Below is a Q & A made up from FAQ’s I’ve received via email or in-person:
How long have you been an artist?
I’ve been making art all my life, but I started taking it more seriously about four years ago.
How did you get into art?
I took art classes as a kid at a nearby gallery—dabbling in pottery, sculpture, cartooning, painting—the works. During the summer, I’d create my own paper dolls and illustrate stories. And I always had an art class at school every year. I considered these classes a nice getaway, a way to relax and unwind.
Drawing by Megan Coyle at age six.
How do you get inspiration for your artwork?
I find inspiration from common, everyday things—the bright colors of a farmer’s market, someone making a funny face, animals lounging at the zoo. The world around us is filled with so much color and excitement.
How did you get started with collage?
For several years here and there, I’m sure I made collages the way most people did as a child—by collaging words and photographs to create a jumbled mix of recognizable objects. In high school, I explored a variety of media, including collage, and over the years, my technique evolved. During my senior year of high school, I started making collages the way I currently do—cutting out shapes of color and texture from magazine pages to construct figures. However, I focused more on playing with color and I’d draw over my collages with oil pastel.
How many hours a day do you create?
I typically work on artwork a couple of hours a day every day. I aim for longer than this, but the time I set aside for art fluctuates depending on how much time I need to devote to my web and graphic design work.
How do you recharge your creativity?
When I need to recharge, I usually take a break from work in general. Getting away on a short vacation can help me recharge my batteries. Taking a simple trip to a museum or wandering around town to take pictures can do wonders to my creativity.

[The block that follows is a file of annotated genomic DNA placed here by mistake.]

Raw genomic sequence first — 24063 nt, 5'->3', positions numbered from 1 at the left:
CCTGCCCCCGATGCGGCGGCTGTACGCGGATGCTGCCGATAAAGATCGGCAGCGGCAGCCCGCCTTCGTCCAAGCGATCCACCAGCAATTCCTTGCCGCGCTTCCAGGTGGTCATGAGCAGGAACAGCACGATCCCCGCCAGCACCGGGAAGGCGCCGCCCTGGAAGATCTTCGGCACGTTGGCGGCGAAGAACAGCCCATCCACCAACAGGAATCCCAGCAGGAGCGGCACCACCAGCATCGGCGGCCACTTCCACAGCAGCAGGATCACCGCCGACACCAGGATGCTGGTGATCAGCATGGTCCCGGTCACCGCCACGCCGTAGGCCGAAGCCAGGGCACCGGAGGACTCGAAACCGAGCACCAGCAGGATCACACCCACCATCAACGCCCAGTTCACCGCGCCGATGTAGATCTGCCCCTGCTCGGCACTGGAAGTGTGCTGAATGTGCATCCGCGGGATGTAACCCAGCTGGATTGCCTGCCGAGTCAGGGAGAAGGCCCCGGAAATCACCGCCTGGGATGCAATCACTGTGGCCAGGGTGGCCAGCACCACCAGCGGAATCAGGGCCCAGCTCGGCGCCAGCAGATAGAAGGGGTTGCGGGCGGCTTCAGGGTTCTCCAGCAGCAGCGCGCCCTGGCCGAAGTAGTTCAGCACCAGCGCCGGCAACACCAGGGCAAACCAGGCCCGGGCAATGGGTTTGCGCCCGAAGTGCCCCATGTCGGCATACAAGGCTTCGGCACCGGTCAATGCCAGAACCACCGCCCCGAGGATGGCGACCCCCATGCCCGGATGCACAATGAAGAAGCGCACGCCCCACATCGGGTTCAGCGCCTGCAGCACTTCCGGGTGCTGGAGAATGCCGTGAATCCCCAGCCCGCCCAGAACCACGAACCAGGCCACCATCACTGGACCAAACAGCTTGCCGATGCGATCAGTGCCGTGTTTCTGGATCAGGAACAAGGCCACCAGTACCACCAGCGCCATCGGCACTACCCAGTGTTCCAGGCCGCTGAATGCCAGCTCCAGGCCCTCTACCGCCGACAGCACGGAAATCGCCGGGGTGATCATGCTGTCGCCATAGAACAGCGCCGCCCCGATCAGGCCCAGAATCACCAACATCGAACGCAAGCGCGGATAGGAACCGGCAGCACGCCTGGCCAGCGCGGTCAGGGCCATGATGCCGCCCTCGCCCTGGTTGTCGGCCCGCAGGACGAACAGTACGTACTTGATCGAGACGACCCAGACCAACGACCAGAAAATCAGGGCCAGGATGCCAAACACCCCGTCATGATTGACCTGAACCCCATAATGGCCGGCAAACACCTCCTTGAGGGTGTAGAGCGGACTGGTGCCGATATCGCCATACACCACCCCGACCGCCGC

What was your first job?
For my first job out of college, I worked at a local art museum as a security guard (believe it or not). The museum only hired art majors or historians for the position, which is pretty odd because I don’t consider artists to be very intimidating people. And I think the general public agreed with this. The hours were long and grueling, and I ended up quitting after a few months because it wasn’t challenging enough. That and I’d rather make art than bark at people to get away from it.
Where do you see yourself in 10 years?
Working away on collages while putting on a solo show about once a year. I also see myself working more with animating my collages. And I hope to crank out a couple of children’s books by then.
I’ll definitely live and breathe art no matter what I’m doing.
What has been your most exciting moment as an artist?
Getting accepted for my first solo exhibition was incredibly exciting. I’m also ecstatic every time I hear from teachers who have used my artwork as examples in their lesson plans. It’s just really rewarding knowing that your art is being used to teach and inspire.
What do you wish you could do?
Help others realize how great art is. One of my life-long goals is to make people think of art the way they think of rock n’ roll.
What other interests do you have outside of visual art?
I’m a junkie for every art form out there. There’s nothing I love more than seeing a great concert, reading a good book, or watching a movie that makes me think more about the world around me.
What gives you hope in the world?
Whenever I’m blessed with the kindness of a fellow artist or art enthusiast—nothing else makes me believe that art is bound for bigger and better things.